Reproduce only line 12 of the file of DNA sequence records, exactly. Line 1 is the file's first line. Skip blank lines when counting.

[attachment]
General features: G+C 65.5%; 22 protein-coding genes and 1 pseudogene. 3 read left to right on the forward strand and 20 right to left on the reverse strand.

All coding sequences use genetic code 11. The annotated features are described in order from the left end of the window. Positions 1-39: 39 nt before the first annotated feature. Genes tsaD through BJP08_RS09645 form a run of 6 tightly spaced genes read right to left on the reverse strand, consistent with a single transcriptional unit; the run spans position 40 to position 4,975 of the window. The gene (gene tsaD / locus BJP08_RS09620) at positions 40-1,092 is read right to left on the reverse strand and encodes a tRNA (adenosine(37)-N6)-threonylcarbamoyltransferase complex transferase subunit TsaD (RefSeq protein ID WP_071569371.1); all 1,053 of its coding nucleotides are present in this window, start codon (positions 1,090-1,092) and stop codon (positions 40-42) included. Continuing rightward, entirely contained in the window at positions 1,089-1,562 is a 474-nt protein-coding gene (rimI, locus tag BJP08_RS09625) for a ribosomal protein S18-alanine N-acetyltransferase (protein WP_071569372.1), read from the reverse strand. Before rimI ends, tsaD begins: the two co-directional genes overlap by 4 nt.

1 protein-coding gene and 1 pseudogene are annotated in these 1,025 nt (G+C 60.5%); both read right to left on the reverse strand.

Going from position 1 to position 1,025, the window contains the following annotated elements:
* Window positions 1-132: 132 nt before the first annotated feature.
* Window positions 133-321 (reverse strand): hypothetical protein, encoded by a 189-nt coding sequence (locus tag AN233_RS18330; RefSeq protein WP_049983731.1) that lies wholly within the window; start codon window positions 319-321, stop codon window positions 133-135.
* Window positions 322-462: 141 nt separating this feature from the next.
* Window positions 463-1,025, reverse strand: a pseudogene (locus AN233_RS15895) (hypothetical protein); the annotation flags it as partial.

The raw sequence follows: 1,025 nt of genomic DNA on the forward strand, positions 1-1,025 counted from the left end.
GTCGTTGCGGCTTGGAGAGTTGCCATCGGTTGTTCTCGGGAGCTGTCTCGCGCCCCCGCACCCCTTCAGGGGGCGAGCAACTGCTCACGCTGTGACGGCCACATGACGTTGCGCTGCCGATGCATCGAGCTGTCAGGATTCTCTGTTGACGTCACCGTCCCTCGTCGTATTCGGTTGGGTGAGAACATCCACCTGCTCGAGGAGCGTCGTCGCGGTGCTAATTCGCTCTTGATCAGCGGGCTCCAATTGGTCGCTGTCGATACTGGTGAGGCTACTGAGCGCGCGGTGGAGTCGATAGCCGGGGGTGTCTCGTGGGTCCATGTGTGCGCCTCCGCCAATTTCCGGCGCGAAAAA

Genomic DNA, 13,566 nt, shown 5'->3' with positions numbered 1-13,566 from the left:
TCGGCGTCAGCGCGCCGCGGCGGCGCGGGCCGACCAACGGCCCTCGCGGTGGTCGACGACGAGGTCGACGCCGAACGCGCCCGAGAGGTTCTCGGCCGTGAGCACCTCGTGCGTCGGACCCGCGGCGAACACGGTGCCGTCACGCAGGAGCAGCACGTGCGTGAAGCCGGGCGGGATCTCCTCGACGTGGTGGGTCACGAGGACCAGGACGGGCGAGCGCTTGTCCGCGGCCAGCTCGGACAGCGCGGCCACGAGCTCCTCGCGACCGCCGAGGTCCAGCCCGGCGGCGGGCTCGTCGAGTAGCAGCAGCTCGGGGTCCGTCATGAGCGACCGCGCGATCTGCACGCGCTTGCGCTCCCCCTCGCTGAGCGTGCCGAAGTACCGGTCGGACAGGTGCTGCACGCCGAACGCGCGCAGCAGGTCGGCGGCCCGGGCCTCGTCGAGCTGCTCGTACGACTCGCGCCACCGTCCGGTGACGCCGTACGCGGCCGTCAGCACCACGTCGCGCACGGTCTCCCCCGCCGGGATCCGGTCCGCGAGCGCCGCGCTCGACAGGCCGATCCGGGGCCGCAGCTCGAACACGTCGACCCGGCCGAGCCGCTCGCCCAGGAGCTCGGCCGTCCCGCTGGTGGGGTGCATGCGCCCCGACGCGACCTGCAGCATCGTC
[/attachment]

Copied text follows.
TCGGCGTCAGCGCGCCGCGGCGGCGCGGGCCGACCAACGGCCCTCGCGGTGGTCGACGACGAGGTCGACGCCGAACGCGCCCGAGAGGTTCTCGGCCGTGAGCACCTCGTGCGTCGGACCCGCGGCGAACACGGTGCCGTCACGCAGGAGCAGCACGTGCGTGAAGCCGGGCGGGATCTCCTCGACGTGGTGGGTCACGAGGACCAGGACGGGCGAGCGCTTGTCCGCGGCCAGCTCGGACAGCGCGGCCACGAGCTCCTCGCGACCGCCGAGGTCCAGCCCGGCGGCGGGCTCGTCGAGTAGCAGCAGCTCGGGGTCCGTCATGAGCGACCGCGCGATCTGCACGCGCTTGCGCTCCCCCTCGCTGAGCGTGCCGAAGTACCGGTCGGACAGGTGCTGCACGCCGAACGCGCGCAGCAGGTCGGCGGCCCGGGCCTCGTCGAGCTGCTCGTACGACTCGCGCCACCGTCCGGTGACGCCGTACGCGGCCGTCAGCACCACGTCGCGCACGGTCTCCCCCGCCGGGATCCGGTCCGCGAGCGCCGCGCTCGACAGGCCGATCCGGGGCCGCAGCTCGAACACGTCGACCCGGCCGAGCCGCTCGCCCAGGAGCTCGGCCGTCCCGCTGGTGGGGTGCATGCGCCCCGACGCGACCTGCAGCATCGTC